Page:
TUPPER LAKE - The volunteer-staffed Big Tupper rehabilitation may have a new voice in Albany, as Assemblywoman Janet Duprey toured the site Thursday and promised to through her political capital behind the project.
"I will continue talking to the Adirondack Park Agency to help them see the light that we need to finalize this, after six years it's been going on long enough," she said. "As a facilitator I lend the voice of my office and say this is huge for the constituents."
Duprey met with representatives of the local community action organization ARISE at Big Tupper. She agreed with their claim that the project is vital for the continued economic viability of the region.
"To see the outpouring of letters and correspondence and support and the enthusiasm," she said. "Now people can get some dirt under their fingernails and say I am part of this project; Tupper Lake is part of this project. Tupper Lake is involved as a community."
ARISE spokesman Jim LaValley said the community is at a "perilous point" and is on the verge of economic collapse. He referenced the recently released APRAP demographic study that found the park is filled with poor and aging communities that are hemorrhaging youth at staggering rates.
Duprey assured ARISE representatives that the Big Tupper Project is at the top of her priority list. The economy of Tupper Lake is based on the approval is the mountain's development, she said. She agreed with LaValley's assertion that environmental organizations wield far too much pull with regulatory agencies and often stand in the way of development projects that would bring hundreds of jobs to Adirondack communities.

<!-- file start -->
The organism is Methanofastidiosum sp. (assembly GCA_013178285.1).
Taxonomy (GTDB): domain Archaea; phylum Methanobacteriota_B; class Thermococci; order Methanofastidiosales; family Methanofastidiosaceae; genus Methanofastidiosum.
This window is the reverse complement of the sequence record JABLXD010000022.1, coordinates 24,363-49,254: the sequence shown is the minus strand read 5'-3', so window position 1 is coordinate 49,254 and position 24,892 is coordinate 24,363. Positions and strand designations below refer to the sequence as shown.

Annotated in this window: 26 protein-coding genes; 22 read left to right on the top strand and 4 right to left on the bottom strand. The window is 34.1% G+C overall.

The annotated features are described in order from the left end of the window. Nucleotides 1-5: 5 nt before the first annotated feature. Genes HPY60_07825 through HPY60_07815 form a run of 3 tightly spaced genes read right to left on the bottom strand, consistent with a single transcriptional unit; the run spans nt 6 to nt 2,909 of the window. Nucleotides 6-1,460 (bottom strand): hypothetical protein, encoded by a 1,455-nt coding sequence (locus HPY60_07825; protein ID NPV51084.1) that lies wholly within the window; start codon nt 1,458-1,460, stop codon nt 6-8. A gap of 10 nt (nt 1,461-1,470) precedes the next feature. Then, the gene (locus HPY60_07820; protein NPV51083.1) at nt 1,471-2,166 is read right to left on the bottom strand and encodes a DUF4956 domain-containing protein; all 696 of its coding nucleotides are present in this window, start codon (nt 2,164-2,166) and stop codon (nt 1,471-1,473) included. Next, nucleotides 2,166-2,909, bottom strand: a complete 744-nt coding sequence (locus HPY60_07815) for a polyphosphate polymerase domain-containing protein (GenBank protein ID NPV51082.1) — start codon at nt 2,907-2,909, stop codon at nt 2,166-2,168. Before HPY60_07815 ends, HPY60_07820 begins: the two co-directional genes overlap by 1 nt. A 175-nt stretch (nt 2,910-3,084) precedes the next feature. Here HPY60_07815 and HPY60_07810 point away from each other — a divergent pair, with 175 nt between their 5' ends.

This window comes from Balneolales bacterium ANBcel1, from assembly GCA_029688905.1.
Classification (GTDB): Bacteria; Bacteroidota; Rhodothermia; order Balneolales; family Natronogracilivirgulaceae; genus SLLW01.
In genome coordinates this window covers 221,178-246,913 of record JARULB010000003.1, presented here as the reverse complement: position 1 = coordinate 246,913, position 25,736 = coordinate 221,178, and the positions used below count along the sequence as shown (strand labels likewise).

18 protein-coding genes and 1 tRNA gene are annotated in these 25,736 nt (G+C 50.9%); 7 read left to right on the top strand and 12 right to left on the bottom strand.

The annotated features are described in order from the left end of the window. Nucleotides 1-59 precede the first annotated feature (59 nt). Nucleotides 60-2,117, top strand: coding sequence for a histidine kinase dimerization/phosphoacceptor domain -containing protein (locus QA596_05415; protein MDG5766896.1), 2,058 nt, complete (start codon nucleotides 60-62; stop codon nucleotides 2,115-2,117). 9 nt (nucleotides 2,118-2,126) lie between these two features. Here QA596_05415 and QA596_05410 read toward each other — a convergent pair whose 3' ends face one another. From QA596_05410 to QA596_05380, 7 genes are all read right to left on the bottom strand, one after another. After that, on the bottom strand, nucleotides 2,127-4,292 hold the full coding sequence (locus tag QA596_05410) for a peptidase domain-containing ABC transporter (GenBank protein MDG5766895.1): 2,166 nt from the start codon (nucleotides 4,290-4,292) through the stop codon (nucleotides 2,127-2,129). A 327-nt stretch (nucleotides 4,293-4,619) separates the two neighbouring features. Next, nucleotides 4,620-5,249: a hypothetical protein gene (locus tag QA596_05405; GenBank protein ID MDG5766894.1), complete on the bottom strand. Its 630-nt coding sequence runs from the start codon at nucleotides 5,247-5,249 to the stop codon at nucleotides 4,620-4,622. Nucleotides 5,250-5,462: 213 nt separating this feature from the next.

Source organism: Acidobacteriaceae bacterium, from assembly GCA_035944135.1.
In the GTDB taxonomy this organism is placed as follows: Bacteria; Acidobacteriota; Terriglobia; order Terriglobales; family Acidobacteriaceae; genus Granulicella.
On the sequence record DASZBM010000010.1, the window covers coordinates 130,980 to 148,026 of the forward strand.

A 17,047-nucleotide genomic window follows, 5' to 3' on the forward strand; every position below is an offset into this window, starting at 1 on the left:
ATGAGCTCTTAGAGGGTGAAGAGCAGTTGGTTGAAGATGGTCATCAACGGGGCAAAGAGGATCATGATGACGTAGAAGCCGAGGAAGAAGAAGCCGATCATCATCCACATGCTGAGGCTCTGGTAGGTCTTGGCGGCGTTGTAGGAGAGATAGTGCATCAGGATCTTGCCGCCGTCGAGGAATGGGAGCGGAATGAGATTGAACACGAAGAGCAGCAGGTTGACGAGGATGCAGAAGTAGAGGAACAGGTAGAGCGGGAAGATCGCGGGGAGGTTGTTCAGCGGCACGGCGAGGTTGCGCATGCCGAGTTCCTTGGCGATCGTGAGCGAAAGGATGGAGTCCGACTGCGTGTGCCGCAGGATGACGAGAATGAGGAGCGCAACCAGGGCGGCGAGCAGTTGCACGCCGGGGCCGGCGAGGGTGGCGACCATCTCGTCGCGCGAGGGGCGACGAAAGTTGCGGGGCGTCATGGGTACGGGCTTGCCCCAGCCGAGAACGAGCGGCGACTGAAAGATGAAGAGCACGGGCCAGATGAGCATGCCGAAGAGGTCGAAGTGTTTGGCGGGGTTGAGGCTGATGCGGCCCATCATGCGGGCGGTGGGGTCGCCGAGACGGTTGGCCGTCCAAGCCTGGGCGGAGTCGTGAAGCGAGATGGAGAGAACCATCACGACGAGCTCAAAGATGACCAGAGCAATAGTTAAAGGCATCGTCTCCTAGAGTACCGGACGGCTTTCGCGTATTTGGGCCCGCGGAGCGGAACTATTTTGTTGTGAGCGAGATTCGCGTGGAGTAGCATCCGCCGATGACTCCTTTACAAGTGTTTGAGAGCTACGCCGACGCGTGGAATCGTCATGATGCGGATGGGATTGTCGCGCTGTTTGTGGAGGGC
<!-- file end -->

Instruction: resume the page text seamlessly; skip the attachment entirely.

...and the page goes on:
Numerous environmental organizations have labeled the project as needless in-park over-development.
"It's the case not just here (Big Tupper). We saw it with the cell tower projects," she said. "Unfortunately somebody had to die before we realize we had to do something about this."
Duprey said direct state funding for the volunteer rehab is unlikely, because the mountain is privately owned by Preserve Associates - who hopes to include Big Tupper as part of the planned 6,400 acres Adirondack Club and Resort.
However, she may be able to find state-owned ski equipment and technical expertise to assist the volunteers.
She is currently in close correspondence with the Adirondack Park Agency over permitting for the project.
"They keep telling me they are working on the paper work and that their willing to sit at the table and get it done and understand the importance of it," she said. "We are in the process of setting up a mutually convenient time."
Duprey's visit comes after her office received dozens of letters from Tupper Lake residents who were concerned that the project may never get off the ground.
The ACR project has been on hold for nearly six years as the developers have been in mediation with environmental groups and state regulatory officials.
Preserve Associates walked away from negotiations last month. The developers are currently seeking the necessary permits from the Adirondack Park Agency to begin construction.
After negotiations broke down, ARISE took action - the plan is to get the T-bar and four trails up and running for the coming ski season.
LaValley said around 250 volunteers from Tupper and throughout the region will begin work at the site in the next two weeks. The current plan is to get the T-bar up and running as well as four trails, he said.